Monday, November 08, 2010

CATFISH stinks

I saw the movie CATFISH the other day. You know, “the other Facebook movie” (besides THE SOCIAL NETWORK). I went in with a little bit of knowledge about it: Guy meets girl online, travels to meet her, drama unfolds. I knew that it was being presented as a documentary, but for some reason I had it in my head that it might’ve been bullshit. Maybe it was the ├╝ber-dramatic tone of the commercials in contrast with the predictable outcome of the setup. Maybe it was something I’d heard or read. Or maybe I just have a really good bullshit detector.

Because I am utterly convinced that this movie is at least 90% bullshit.

In a spoilerish nutshell, CATFISH is about Yaniv “Nev” Schulman, a New York photographer who shares a studio with his filmmaker brother Ariel and their friend Henry Joost. When one of Nev’s photographs is published in a newspaper, he receives a painting of the photo from a little Midwestern girl named Abby. Nev develops a long distance, mostly virtual friendship with the girl and her family, including mother Angela and 19 year old sister, Megan. Through Facebook, Nev and Megan develop a long-distance relationship, but when Nev and his pals drop by the family’s house in Michigan, they discover that the entire interaction has been a lie concocted by Angela, who did the paintings herself, posed as Megan and does not live the kind of life she presented to Nev.

From the very outset, this whole thing felt staged. There’s no real reason given to the impetus for filming Nev’s life other than his brother finds him “interesting” (well, that makes one person). The dialogue… er, conversations of the three protagonists feels as forced as anything in a Kevin Smith movie. Leaps in logic abound: Especially for a movie about how modern technology has altered our interactions with other people, it’s a bit of a stretch to imagine Nev didn’t immediately Google the supposed 8-year old artistic prodigy and debunk Angela’s story. A postcard with a smashed penny attached is mailed to Megan for no reason whatsoever other than to serve as an unlikely callback prop later in the film. Lines like “Your voice is not at all what I expected” are pure setup. And a final monologue from Angela’s clueless husband that gives the film its title is so unbelievable I actually laughed out loud.

There are two possibilities here. One is that three douchebag (I’m sorry, Nev has a tribal trampstamp; No non-douchebags get tribal trampstamps) wannabe actors / filmmakers set out to create a BLAIR WITCH PROJECT about the internet and recruit people to be a part of it.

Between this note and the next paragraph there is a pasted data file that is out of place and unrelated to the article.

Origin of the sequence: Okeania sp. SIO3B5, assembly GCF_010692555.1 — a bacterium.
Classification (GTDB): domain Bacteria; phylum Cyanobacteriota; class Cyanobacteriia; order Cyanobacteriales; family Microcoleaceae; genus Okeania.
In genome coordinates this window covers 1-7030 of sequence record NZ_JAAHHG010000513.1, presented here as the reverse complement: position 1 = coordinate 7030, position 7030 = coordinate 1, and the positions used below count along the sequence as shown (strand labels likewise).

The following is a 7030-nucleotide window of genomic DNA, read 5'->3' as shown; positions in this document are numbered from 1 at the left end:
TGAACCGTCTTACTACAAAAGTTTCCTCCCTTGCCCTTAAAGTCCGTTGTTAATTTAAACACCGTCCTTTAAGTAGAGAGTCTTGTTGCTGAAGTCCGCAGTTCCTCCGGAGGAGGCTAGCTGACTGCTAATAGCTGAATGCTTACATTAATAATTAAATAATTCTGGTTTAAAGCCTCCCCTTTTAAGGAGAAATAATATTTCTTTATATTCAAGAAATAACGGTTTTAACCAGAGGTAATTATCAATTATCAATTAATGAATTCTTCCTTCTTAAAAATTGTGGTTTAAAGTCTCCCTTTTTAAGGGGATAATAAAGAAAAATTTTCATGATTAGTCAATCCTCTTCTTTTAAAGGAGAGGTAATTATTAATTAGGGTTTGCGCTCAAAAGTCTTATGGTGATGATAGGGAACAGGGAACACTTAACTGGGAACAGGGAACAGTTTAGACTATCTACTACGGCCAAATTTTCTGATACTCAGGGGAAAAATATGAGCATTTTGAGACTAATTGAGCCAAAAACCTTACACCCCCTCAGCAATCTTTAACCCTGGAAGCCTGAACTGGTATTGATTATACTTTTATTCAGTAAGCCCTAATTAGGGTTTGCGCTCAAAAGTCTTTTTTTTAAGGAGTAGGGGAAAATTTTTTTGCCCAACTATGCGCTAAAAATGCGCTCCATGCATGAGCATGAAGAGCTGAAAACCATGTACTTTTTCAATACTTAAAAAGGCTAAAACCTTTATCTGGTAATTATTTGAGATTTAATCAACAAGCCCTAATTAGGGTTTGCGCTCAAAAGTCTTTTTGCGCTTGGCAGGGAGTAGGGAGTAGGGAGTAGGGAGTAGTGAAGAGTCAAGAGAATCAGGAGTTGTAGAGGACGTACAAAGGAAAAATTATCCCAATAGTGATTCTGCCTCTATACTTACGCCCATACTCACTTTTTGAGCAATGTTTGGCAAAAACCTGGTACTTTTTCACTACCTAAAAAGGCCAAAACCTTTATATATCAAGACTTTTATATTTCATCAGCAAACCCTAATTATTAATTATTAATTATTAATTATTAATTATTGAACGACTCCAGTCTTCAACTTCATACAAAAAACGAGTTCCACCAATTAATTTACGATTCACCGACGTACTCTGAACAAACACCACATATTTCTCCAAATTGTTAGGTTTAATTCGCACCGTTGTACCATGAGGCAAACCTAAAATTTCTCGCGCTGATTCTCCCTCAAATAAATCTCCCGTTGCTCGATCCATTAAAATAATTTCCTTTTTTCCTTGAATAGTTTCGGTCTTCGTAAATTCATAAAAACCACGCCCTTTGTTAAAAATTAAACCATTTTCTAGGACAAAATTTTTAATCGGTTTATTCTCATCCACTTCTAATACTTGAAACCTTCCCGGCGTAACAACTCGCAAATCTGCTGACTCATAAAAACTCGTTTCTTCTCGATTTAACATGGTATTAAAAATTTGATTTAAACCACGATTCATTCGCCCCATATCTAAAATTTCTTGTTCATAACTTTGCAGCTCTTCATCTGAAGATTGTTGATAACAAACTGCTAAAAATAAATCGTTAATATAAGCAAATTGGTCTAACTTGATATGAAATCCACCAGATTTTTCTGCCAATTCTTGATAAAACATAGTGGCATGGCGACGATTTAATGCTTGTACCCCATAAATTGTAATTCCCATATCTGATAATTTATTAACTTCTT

The second, more likely possibility is some kind of mixture of reality and fiction. Perhaps Nev really did receive a painting in the mail from Angela claiming (for whatever reason) to be a small girl. And then maybe (unlike in the movie) the media-savvy Nev quickly (and easily) used the internet to debunk her story. Maybe Angela really is a somewhat sad, mildly disturbed, struggling artist who lives with her husband and his two severely retarded teenage boys (one of whom died shortly after the film was shot) and kinda wishes her life had turned out differently. And maybe Nev and his pals decided to exploit that and craft a “documentary” exposing this sad woman in the guise of making a revealing statement about social media and our culture (for those of you who weren’t paying attention for the past decade).

If that’s the case, then Nev, Ariel and Henry are more than just annoying douchebags: They’re pure evil: Narcissistic, self-serving, manipulative, exploitative, soulless assholes.

I’m all for stirring shit up. I’m also okay with elaborate media hoaxes if they’re entertaining and artful. Andy Kaufman was a genius (Joaquin Phonenix, not so much). I actually liked THE BLAIR WITCH PROJECT, I thought it made amazing use of its economy of imagery and believed the performances (for better or worse, Heather Donahue reminded me of someone I used to know). But that film was very much a product of its time. I doubt it would or could work as believably today. The internet has made it nearly impossible for anyone to keep the wool pulled over anyone’s eyes for more than the time it takes to do a Google search.

The bottom line is, regardless of which scenario is true (the only possibility I refuse to accept is that the story unfolded as presented), CATFISH is not a good movie. There are a few interesting visual touches (such as using Google Earth to depict the distances between the boys and their quarry) that are going to age as nice time capsules, but that’s certainly not enough to recommend the film. At the end, I stood up and asked aloud, “Did ANYONE buy that for a second?” but not one person answered me. Whether it was because they disagreed or were just scared of the agitated guy barking in a Manhattan movie theater, I have no idea.

Which is why, in order to get my distaste for CATFISH off my chest, I turn to the internet. And as soon as this is posted, I’ll link to it on Facebook. Ooh, maybe I’ll see if Nev wants to be friends with me.

Nah, probably not.